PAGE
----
The structure of the educational system starts with preschool education. It is called kindergarten in German-speaking Switzerland, école enfantine in the French-speaking area, and scuola dell'infanzia in the Italian-speaking canton of Ticino. Preschool was first introduced in the first half of the nineteenth century in a few large cities, in Geneva in 1826 and Zurich in 1845. Since that time it has spread to all the cantons.
Preschool is followed by compulsory education, comprising the primary and first level of secondary school. These differ widely in structure throughout Switzerland, although there are moves toward intercantonal coordination. In general the Swiss educational system reflects the continental system. The period of primary education varies by canton. In general it lasts six years, but in some cases only four years (like the Grundschule in Germany), or five (like the scola elementare in Italy). This shorter period in primary school is offset by a longer period at the next stage of secondary school. For example, in Ticino, the Italian-speaking canton, primary education lasts five years and is followed by a single scola media lasting four years. In French-speaking Valais, on the other hand, primary school lasts six years and secondary education, considered as an orientation cycle, is only three years.
There is a single teacher per class, not only in primary schools, but also in some first cycle secondary schools. However, in practice other teachers are involved, particularly for various types of remedial reading and optional arts and technology subjects. There is a particularly marked differentiation of methods in the case of children with learning difficulties—roughly five percent of a particular age group—who are taught in smaller classes.
During compulsory education, children are taught in their mother tongue, French, Italian, or German, depending upon the canton. In bilingual cantons, schools follow the predominant language of the municipality or commune. In German-speaking Switzerland, this presents a special problem because dialect rather than Standard German is spoken. In Switzerland, dialect usage is prevalent in all parts of German Switzerland. The widely used term Schwyzertütch, or Swiss German, represents not a single language but a wide range of local and regional dialects. Although quite different in the various Swiss German regions, most of the dialects are mutually comprehensible without difficulty. Unlike the Swiss German majority, French and Italian Swiss are not dialect-speakers.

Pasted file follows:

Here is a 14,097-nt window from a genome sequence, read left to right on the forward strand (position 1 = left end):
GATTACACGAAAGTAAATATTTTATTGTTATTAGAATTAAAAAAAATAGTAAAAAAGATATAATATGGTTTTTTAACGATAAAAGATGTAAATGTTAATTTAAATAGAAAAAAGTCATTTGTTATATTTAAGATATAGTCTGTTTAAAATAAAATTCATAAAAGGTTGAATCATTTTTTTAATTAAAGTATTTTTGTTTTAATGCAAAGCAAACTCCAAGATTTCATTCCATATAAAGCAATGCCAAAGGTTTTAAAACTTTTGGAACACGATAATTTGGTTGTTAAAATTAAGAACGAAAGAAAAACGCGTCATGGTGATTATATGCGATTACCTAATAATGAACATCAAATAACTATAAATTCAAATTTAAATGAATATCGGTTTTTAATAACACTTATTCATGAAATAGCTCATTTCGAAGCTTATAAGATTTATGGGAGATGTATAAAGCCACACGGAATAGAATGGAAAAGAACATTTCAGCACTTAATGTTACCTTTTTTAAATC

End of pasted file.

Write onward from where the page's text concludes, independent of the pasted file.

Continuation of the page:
Virtually all German Swiss children must learn High German in school, starting in the early primary grades. Most German Swiss become bilingual between dialect and standard German during the first few years of elementary schooling. School is the institution where more High German is spoken than anywhere else. It is the responsibility of the schools to teach High German to children who have only a very vague and passive knowledge of Standard German when they start school. During the first year at school, nothing but dialect is spoken. In the second year, the teacher changes gradually from High German for certain subjects, whereas the texts for reading are in High German from the very beginning. This imposes high demands upon German-speaking Swiss children, for they have to learn to read, write, and use a relatively unknown language all at once. Later on, the language spoken during the actual lessons is mainly High German.
There is a need to learn additional languages because Switzerland is a multilingual society and a small country in the heart of Europe. The requirement that a second language be taught from the fourth grade onwards (usually German in the French-speaking cantons and French in Ticino and the German-speaking cantons) makes additional demands on primary schools. In the canton of Zurich, at the end of 2000, the education director, responding to the pressure from pupils and their parents, changed the first foreign language to English with French only learned in later grades. The movement toward English as the first foreign tongue to be learned in the schools in German-speaking cantons has generated concern in French Switzerland, which encompasses less than one-fifth of the Swiss population.
Most cantons provide several types of education at the lower secondary level, with several different sections with two or three different categories of requirements. Other cantons provide more crossover points from one track to another. The first level of secondary school has resulted in a complex and varied system among the cantons, which is, at the beginning of the twenty-first century, undergoing attempts toward more standardization between cantons.
The postsecondary or upper secondary level consists of Maturitätsschulen, or general education schools, which are attended by 17-20 percent of a student group. Teacher training colleges are attended by less than three percent of the appropriate age group. Schools offering a technical diploma enroll about four percent of students. The dual system of schooling and apprenticeship enrolls almost 70 percent of the 16-19 year olds. The remainder of the group attends technical high schools or other programs.